Monday, March 16, 2009

Bio-Char Kiln

Welcome to low-tech charcoal production. You can make an earthen kiln to produce Bio-Char. Using ground charcoal as a soil amendment is proving to increase yeilds and sequester carbon among long lists of other positive benefits. We should all be adding it to our gardens and compost as the ancient cultures of the Amazon did. In the areas of the rainforest where this was practiced, there are still several feet of topsoil, also known as Terra Preta.
Google it if you're interested to learn more.
Now, for the earthen building part, this diagram I created shows the basic layers and features of the kiln and the following photos show how we built one.

We even added a thermal probe to test the temperature fall-off of the kiln and to ensure the quality of our charcoal. In Thailand, charcoal is often used for cooking because it smokes less and also for water filtration. This is an extremely important product in developing countries.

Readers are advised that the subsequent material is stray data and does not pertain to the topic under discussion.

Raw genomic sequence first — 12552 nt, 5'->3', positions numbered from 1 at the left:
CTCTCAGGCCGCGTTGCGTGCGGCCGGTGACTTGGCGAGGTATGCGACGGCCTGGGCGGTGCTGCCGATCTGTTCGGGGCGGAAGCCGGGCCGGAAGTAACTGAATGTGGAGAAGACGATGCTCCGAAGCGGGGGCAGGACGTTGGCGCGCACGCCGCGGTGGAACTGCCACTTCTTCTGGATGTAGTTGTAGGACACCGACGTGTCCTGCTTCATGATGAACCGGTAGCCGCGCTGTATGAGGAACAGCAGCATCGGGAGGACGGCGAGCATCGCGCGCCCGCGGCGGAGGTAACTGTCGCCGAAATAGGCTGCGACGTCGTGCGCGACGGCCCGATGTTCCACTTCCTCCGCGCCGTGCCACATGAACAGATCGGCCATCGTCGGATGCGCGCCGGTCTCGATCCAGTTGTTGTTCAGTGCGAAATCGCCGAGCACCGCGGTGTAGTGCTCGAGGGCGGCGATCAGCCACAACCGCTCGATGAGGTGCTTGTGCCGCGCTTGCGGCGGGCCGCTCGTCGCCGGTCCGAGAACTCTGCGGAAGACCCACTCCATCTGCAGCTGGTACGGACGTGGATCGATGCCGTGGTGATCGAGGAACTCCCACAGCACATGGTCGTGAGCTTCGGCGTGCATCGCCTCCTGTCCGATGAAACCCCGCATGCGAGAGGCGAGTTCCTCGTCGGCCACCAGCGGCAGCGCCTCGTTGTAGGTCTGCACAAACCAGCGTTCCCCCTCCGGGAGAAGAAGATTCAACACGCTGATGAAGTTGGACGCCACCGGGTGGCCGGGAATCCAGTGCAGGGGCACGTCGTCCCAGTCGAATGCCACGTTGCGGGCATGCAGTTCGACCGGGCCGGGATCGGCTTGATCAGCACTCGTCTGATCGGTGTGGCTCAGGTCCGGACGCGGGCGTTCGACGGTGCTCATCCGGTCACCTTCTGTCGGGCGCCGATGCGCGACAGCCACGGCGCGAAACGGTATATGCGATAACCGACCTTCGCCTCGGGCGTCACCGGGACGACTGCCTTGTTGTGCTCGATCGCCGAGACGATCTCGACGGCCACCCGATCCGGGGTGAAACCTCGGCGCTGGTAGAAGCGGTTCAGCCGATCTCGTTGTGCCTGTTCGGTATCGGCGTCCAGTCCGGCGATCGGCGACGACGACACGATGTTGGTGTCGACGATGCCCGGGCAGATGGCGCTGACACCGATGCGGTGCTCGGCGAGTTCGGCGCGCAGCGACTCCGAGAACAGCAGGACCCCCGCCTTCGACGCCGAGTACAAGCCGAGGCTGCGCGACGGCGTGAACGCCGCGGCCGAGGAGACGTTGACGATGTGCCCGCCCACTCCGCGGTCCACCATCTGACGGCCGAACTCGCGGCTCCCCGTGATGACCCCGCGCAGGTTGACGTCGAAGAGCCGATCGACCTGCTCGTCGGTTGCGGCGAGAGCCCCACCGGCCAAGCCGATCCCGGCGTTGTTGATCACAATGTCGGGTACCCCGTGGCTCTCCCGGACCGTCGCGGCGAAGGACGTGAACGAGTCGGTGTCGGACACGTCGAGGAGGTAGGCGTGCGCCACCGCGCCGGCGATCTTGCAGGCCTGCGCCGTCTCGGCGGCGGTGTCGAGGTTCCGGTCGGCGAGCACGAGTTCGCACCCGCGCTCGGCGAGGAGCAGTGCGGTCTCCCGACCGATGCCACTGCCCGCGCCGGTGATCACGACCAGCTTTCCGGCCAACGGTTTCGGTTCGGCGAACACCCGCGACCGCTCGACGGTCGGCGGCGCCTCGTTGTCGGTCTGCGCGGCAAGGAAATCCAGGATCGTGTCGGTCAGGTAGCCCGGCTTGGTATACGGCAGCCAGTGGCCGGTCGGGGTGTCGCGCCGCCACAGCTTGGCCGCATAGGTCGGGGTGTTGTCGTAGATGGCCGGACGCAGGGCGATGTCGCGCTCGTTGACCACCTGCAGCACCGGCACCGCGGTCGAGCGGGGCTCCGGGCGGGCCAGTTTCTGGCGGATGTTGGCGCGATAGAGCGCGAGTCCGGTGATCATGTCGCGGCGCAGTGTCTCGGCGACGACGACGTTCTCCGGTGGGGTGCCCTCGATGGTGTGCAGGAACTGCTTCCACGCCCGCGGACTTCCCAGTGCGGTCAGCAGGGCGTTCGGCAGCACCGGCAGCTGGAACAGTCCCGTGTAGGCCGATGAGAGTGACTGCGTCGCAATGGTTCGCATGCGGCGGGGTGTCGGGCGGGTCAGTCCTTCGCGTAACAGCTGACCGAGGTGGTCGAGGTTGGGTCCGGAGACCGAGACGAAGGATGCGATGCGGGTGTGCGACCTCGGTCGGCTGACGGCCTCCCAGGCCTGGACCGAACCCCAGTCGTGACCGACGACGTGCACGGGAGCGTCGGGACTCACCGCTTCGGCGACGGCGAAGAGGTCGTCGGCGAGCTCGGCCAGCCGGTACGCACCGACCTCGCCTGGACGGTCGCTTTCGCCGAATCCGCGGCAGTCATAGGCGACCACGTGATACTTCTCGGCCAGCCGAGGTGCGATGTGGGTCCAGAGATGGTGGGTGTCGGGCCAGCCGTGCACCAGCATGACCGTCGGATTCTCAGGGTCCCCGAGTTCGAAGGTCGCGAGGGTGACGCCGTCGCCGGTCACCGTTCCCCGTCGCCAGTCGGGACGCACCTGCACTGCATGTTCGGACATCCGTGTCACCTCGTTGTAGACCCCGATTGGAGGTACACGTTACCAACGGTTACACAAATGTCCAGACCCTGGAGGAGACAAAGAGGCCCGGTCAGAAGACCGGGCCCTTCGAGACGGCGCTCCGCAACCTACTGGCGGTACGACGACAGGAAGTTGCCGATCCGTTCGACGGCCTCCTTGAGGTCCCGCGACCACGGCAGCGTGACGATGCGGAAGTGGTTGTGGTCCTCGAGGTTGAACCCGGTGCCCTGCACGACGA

Then we grind the charcoal to get a small particle size.

adding wood vinegar to speed up the activation.

We measured out different ratios to test the effects of Bio-Char on seed germination.

We also planted test plots where we could compare the growth of Bio-Char amended soil and without.

We planted the same plants on each side of the test plot.

There will be an article in Permaculture Activist soon with the results of this study.


  1. Welcome friends
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  2. I heard about biochar a few months ago from a friend of mine. I never thought that something as simple as charcoal could do so much for the soil and the environment.

    I was amazed after reading "The Biochar Revolution" from

    They have a great discount for Christmas on the book at the moment.

    Check it out. It was a great help in opening my mind to issues that affect us all.

  3. Oh, I wish you had gone into deeper detail about the wood vinegar. That's where I am in my research. Any sources?

  4. I am looking to build one of these biochar kilns, hopefully in the style you've done here. I noticed you've done other work with Aprovecho? I live in Eugene, and was hoping to find some detailed plans and more specific information on this particular type of kiln. Perhaps you have some, or know someone around this area who might?

    Thank you